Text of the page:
This is consistent with my observational experiences. The elderly, even those who do not meet the diagnostic criteria for dementia or Alzheimer's, fall for scams and frauds that they would never have when they were younger. In fact, they can fall for the same scams they were warning other people about in their younger years. I also know cases of elderly people doing financially impulsive things like pawn their car when they don't need to and go on gambling binges--things they never did before.

And with many cognitive changes, it's hard for the person to realize and/or accept. It's not just the elderly. Many younger people have trouble realizing or accepting that they have an eating disorder or other mental illness, for example.

In my (limited) observational experiences, the bill paying stuff wasn't so bad. Perhaps it's that they had been doing it so habitually for decades, or perhaps it's that it's not noticeable, or even important in most cases, if they take a little longer to balance their checkbook.

This article certainly makes a case for doing your estate planning long before you get a terminal illness or reach the average life span.
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Re: As Cogntivity Slips, Financial Skills Often the First to

Post by Professor Emeritus »

nisiprius wrote:
555 wrote:Apparently the headline writer had had a "Cognitivity Slip".
Put it in the wardrobe with the chastity belt and the paternity suit.
and the planetary gear, so you can have the teeth engaged
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Re: As Cogntivity Slips, Financial Skills Often the First to

Post by nisiprius »

Professor Emeritus wrote:
nisiprius wrote:
555 wrote:Apparently the headline writer had had a "Cognitivity Slip".
Put it in the wardrobe with the chastity belt and the paternity suit.
and the planetary gear, so you can have the teeth engaged
After turning the cognition key.
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john94549
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Re: As Cogntivity Slips, Financial Skills Often the First to

Post by john94549 »

As someone pushing 68, I'm sure my trading skills have moderated somewhat. I'm only a tad over my benchmark.

My silly trading account is doing quite well, thank you.

Grandpa John.
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Re: As Cogntivity Slips, Financial Skills Often the First to

Post by black jack »

In light of this information, when should you get concerned about your parents' financial skills, and how can you address the situation if you see that their skills are slipping? It's not always easy to distinguish suboptimal decision-making from cognitive deterioration.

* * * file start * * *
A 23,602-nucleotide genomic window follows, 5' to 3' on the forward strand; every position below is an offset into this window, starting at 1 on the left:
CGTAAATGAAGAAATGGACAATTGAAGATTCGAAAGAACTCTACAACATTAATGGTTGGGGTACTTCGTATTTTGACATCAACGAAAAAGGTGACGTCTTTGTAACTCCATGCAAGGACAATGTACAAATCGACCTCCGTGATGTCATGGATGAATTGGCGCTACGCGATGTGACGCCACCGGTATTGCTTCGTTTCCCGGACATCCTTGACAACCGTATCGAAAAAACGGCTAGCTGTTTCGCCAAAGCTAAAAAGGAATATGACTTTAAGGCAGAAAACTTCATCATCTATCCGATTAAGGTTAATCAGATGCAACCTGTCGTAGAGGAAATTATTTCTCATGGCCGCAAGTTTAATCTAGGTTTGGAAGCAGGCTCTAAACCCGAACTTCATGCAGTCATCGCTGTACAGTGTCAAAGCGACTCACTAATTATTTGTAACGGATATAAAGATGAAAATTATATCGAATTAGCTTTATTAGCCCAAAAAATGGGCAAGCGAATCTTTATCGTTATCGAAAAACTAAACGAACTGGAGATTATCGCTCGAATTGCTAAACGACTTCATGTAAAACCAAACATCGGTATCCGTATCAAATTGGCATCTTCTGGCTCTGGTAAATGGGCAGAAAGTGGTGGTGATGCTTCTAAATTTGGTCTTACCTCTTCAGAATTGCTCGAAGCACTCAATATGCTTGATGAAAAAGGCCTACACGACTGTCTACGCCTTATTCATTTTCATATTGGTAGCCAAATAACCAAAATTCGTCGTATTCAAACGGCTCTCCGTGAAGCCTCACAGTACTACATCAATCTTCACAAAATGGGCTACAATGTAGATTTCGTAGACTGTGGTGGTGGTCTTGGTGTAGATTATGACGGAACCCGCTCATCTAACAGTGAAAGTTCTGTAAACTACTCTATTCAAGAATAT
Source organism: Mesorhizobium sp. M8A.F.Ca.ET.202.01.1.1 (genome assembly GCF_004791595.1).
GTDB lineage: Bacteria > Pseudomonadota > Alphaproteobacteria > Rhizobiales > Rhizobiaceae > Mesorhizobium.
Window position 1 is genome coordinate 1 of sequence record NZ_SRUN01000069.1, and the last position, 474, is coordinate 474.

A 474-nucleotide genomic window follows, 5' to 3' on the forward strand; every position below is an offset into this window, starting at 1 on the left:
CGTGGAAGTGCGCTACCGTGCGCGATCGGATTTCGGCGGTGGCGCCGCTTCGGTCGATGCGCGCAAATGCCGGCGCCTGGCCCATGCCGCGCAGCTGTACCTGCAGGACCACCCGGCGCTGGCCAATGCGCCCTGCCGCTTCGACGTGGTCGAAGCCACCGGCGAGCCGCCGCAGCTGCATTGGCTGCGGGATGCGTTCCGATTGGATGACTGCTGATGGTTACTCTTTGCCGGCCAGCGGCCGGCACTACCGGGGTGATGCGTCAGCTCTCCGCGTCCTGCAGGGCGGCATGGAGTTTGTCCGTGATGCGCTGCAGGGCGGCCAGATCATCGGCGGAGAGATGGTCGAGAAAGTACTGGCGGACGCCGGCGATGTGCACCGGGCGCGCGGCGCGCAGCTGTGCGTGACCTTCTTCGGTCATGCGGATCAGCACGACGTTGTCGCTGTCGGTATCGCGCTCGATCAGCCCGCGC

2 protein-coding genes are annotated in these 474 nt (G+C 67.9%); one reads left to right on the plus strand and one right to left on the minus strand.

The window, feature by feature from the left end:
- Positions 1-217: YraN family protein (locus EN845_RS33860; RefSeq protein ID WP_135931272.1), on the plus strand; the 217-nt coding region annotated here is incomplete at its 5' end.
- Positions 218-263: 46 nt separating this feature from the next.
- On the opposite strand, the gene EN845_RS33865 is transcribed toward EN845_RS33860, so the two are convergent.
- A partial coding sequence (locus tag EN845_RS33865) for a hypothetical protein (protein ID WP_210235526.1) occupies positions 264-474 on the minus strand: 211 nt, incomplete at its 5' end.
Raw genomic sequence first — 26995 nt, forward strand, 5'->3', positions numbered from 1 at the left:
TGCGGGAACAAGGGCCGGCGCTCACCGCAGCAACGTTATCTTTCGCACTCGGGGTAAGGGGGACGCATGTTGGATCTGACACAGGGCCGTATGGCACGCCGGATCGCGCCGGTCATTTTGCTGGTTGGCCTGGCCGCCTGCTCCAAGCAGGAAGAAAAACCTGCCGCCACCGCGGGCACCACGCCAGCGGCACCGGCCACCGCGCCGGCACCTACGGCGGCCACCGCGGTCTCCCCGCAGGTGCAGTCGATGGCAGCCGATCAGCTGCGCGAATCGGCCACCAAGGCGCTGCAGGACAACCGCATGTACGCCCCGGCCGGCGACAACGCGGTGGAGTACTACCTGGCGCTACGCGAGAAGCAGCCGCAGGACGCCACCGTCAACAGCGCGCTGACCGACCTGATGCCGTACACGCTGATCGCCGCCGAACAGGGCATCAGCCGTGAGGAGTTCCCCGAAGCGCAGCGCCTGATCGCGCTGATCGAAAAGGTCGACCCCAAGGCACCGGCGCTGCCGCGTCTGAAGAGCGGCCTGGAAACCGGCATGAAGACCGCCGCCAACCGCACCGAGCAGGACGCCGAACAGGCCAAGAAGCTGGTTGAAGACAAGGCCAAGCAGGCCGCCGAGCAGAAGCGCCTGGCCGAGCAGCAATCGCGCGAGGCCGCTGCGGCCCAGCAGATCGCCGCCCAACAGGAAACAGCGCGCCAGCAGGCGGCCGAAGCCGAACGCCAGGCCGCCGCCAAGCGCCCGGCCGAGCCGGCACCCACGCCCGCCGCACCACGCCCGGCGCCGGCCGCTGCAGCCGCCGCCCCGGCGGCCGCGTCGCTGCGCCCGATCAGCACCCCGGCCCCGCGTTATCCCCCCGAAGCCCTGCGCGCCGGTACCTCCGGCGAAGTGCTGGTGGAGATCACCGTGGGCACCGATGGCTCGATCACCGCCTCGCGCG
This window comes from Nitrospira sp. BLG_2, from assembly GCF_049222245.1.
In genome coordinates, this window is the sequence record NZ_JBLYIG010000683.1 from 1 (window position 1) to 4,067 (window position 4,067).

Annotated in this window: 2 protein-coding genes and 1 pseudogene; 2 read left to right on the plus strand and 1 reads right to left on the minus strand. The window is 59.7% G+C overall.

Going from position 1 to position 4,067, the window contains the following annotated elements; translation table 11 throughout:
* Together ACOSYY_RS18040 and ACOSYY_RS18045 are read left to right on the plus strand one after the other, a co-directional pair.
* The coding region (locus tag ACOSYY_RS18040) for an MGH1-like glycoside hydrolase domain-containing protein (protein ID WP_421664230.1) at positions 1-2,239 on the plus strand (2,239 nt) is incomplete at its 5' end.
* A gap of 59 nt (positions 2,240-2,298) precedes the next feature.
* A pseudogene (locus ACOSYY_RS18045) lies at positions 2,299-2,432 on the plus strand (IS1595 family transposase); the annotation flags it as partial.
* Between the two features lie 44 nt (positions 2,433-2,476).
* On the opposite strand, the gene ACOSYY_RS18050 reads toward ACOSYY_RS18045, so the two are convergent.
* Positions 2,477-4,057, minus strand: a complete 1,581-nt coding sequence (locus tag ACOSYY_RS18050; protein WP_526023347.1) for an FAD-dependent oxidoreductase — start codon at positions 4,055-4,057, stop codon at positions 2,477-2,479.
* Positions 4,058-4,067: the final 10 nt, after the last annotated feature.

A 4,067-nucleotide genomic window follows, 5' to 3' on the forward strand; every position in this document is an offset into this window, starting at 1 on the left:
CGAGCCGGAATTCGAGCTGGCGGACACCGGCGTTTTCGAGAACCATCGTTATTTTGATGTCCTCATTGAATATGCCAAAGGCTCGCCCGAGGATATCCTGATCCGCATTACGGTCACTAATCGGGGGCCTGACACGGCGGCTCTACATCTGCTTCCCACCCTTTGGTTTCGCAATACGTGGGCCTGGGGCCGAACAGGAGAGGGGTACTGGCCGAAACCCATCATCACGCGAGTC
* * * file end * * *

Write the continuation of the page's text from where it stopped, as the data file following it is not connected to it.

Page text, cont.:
I'll bet this topic has been covered before, but I'm too lazy to check, so will recount my experience here.

Dad developed dementia, and was being taken care of by Mom. Perhaps it was the contrast that blinded us to the reality that Mom was developing "cognitive deficits" too.

I have written recently of their decision - or their succumbing to a salesman - to transfer their retirement savings into a deferred equity-indexed annuity. I didn't even regard that as a warning sign; such annuities are very confusing, and the salesmen are persuasive.

But soon after, during a holiday visit, I just got nosy, and started poking through their checkbook and bank statements. I continued this during subsequent visits, and It gradually became clear that they (Mom, at that point handling all the finances) were spending far more than their income could sustain. She had already taken out a HELOC to get more money to cover their bills, was carrying large credit card balances, etc. I think at first Mom was overwhelmed with looking after Dad, and so paid bills and spent whatever money seemed necessary, and paid little attention to the big picture (a big part of the deficit spending was tens of thousands being given to an unemployed sibling).

But it wasn't until after Dad's death that my wife began pointing out Mom's cognitive lapses. Then, when I discovered that a family member was stealing thousands of dollars from Mom every month (which I only discovered because I noticed that there were ATM withdrawals from her account on a date and time that I knew I had been with her and we hadn't gone to the bank), I decided I needed to start helping Mom with her finances. As I gathered her paperwork and began to assemble the full picture, I found she hadn't filed income taxes in a couple of years, among other things. And then it took another couple of years for me to gradually decide to take total control of her finances, and for her to accept that - which she was not happy about at first, but later would regularly thank me for (not unlike the situation with stopping seniors from driving).

What haunts me about this experience is wondering how many seniors out there don't have a relative to help them the way I was able to help Mom.

In summary, I don't have any great ideas about how to check on your parents' financial skills. In my case, it involved snooping into their financial paperwork. And even if you decide there is a problem, what to do about it? I had already repeatedly spoken to Mom about my concern about her spending, to no avail. It was only the discovery that she was a victim of in-family theft, rather than concern about her financial decision-making, that steeled my resolve to move from just observing her finances to start taking some control of them.